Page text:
Managing Staff Training And GMP Compliance

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Pharmaceutical Technology Europe

Pharmaceutical Technology Europe, Pharmaceutical Technology Europe-12-01-2010, Volume 22, Issue 12

A case study describes how a software control system can manage training needs across an international company and improve GMP compliance.

What are the three most important reasons for GMP deviations? A lack of GMP training, a lack of GMP training and a lack of GMP training! The root cause for GMP deviations most frequently listed in inspection reports is the personnel involved in API manufacture and quality assurance.1 GMP training for manufacturing personnel is essential, as defined in Chapter 2 Paragraph 2.9 of the EU GMP Guide and in 211.25 of the FDA cGMP Guide; however, GMP control is not always as good as it should be — as demonstrated by the increasing number of warning letters, import stops and other provisions by regulatory authorities in past years.

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Well-qualified employees are an essential part of GMP, and training concepts and the compliance status of personnel are always within the scope of inspections. As such, requirements for qualifications, training and development of all employees involved in GxP relevant operations must be met to ensure that employees can aptly perform their assigned tasks according to their position. The best way to accomplish this is through training programmes tailored to each employee's job. This should not just end with an induction programme, but continue with annual training plans and periodic retraining to ensure that an employee's knowledge and behaviour is maintained at the required level.

Training should be planned, scheduled, conducted and documented using a very systematic approach, particularly in large companies. In 2006, a publication by Schaffer/Schmidt described how a pharmaceutical company established key performance indicators (KPIs) to calculate the ratio between the total number of trainings planned/needed, and the total trainings conducted, which helped management to assess and assign the necessary resources.2 The overall conclusion of this publication was that a companywide training management system is needed to manage the training needs in a pharmaceutical company. The administration of resources, as well as the involvement of the management, is a new requirement defined in ICH Q10 Pharmaceutical Quality Systems.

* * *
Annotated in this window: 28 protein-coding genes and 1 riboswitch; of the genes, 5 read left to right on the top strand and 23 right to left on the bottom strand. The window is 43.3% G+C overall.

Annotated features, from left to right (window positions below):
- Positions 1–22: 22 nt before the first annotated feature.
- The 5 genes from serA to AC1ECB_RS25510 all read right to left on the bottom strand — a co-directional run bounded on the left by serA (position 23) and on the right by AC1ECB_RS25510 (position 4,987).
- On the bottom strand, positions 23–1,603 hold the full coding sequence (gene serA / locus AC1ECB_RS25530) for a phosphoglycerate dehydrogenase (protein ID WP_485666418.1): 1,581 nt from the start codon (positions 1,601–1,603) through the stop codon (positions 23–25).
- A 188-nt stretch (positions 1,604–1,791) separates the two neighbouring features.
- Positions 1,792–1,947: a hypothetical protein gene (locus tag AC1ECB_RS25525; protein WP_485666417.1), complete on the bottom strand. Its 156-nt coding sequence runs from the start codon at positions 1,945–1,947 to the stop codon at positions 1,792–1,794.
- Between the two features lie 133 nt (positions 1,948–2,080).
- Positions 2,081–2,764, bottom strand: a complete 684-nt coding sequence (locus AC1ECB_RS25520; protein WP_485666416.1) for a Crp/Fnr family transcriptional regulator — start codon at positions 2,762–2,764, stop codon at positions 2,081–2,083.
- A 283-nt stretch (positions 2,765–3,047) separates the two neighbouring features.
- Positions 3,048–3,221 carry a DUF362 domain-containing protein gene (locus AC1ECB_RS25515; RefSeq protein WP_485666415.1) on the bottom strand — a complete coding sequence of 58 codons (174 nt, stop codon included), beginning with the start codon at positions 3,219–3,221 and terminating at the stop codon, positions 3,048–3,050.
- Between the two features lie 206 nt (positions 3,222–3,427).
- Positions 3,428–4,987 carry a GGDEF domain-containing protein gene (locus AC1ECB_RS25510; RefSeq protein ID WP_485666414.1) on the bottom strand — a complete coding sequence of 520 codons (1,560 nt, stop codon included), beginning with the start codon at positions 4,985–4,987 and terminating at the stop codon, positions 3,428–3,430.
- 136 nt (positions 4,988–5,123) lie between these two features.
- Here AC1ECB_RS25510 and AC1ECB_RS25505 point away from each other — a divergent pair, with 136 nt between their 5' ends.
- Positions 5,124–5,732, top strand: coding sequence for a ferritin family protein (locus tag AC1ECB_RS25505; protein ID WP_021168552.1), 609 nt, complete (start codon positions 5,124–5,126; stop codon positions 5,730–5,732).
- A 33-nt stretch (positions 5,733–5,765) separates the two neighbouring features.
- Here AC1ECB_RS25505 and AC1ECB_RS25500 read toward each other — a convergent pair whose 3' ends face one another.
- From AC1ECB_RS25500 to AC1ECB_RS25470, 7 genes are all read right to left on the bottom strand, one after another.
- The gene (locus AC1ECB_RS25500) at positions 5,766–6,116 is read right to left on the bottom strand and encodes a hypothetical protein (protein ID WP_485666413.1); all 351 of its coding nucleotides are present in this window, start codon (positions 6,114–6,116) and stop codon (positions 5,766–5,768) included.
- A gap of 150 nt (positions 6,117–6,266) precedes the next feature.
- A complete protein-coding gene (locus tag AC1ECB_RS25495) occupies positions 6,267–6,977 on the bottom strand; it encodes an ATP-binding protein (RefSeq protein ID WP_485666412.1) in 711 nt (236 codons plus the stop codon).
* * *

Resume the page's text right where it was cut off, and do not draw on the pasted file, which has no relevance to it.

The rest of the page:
Planning isn't easy

To plan and monitor GMP training in a pharmaceutical company, a lot of operational information is required. In the past, companies often kept an archive of training certificates or lists of participants signed by each individual, or used spreadsheets, but this approach may not be appropriate for a facility with well over 100 employees. Instead, many large companies are now implementing a software control system to monitor the GMP compliance status and training of their employees. Such a system is more than just a piece of software: it is a general approach to managing the complete process of GMP training, starting with assigning individual training needs to each employee, through to an efficient documentation procedure. The system enables management to easily identify training needs, provides reports regarding the overall training status and also enables the complete tracking of training conducted per employee, which is useful for regulatory requirements.


The following case study describes how a GMP training management system (Pharmschul; Concept Heidelberg, Germany) was introduced at Hoffman La Roche in Basel (Switzerland) to achieve the complex task of managing the GMP training of employees. The software linked with Roche's document management system (DMS) to provide up-to-date information about the status of relevant training documentation.

The case study

How to assign training to each employee

For a company the size of Roche, which has many different objectives for employees, such as global guidance or company-specific GMP standards, it is necessary to merge employees to groups either in organisational or functional areas. From there, appropriate training can easily be set up. On the other hand, however, there are also local requirements that are pre-defined for a specific job. Today, Roche creates groups and assigns profiles to them using Pharmschul to develop suitable trainings. Different roles and functionalbased assignments can be combined to receive a complete set up for each employee.